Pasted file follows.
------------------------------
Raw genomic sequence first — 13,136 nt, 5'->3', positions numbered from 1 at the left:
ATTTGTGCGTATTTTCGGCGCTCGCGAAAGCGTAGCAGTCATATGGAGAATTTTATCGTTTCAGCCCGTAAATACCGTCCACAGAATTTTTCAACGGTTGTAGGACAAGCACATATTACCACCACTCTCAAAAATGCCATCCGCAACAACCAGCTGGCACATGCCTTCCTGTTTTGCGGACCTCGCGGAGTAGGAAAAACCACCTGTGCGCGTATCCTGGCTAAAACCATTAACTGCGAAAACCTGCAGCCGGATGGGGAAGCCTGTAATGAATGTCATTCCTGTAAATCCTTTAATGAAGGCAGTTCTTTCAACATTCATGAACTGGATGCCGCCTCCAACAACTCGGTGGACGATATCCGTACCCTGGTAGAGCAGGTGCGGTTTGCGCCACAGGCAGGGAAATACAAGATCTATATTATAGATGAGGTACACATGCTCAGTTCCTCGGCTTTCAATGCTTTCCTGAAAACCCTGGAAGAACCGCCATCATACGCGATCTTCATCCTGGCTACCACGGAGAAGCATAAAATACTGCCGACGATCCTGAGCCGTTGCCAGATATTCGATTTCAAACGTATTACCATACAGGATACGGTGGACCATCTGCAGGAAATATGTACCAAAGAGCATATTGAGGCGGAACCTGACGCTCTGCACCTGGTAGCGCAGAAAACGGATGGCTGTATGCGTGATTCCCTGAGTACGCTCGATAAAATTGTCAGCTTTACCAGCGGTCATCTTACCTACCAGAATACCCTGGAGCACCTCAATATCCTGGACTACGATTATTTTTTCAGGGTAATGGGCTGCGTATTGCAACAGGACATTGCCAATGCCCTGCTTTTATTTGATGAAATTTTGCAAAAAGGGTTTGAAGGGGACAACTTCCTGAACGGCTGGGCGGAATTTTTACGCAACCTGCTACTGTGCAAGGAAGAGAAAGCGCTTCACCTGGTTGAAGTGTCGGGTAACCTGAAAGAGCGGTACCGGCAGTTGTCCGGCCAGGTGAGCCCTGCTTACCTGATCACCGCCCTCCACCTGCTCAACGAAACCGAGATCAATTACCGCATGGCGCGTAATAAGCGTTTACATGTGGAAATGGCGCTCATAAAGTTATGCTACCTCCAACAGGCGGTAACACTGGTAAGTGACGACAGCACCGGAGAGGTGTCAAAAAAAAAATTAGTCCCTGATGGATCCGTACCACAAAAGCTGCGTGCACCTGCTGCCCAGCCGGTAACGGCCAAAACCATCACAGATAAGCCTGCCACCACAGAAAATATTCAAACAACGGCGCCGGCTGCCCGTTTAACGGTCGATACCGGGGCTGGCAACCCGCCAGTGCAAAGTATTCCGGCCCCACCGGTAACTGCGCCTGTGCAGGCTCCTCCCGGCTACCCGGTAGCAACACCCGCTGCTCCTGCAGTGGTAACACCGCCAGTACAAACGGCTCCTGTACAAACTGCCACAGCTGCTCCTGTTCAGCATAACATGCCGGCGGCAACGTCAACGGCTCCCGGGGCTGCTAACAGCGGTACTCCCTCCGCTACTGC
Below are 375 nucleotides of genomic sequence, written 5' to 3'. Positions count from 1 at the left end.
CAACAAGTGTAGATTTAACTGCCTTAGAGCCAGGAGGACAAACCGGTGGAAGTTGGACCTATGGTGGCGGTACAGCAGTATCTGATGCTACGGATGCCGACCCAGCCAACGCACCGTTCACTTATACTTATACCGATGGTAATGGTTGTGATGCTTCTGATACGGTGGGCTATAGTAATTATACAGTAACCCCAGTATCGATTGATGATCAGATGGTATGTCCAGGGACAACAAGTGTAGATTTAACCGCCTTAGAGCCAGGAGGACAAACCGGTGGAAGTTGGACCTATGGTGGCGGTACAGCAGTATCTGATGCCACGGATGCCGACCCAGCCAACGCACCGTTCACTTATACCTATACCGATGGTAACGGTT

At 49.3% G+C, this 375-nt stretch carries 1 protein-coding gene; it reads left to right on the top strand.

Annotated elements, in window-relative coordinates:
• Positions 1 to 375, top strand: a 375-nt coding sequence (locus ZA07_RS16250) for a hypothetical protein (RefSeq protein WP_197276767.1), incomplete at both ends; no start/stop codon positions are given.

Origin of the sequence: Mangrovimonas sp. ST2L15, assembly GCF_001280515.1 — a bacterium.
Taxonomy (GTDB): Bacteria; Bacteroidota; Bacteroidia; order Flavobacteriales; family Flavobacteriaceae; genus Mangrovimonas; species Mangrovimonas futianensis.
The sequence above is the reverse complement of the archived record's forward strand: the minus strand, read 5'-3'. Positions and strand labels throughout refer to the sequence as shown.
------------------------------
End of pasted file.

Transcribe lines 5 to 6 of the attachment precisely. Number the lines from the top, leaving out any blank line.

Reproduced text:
At 49.3% G+C, this 375-nt stretch carries 1 protein-coding gene; it reads left to right on the top strand.

Annotated elements, in window-relative coordinates: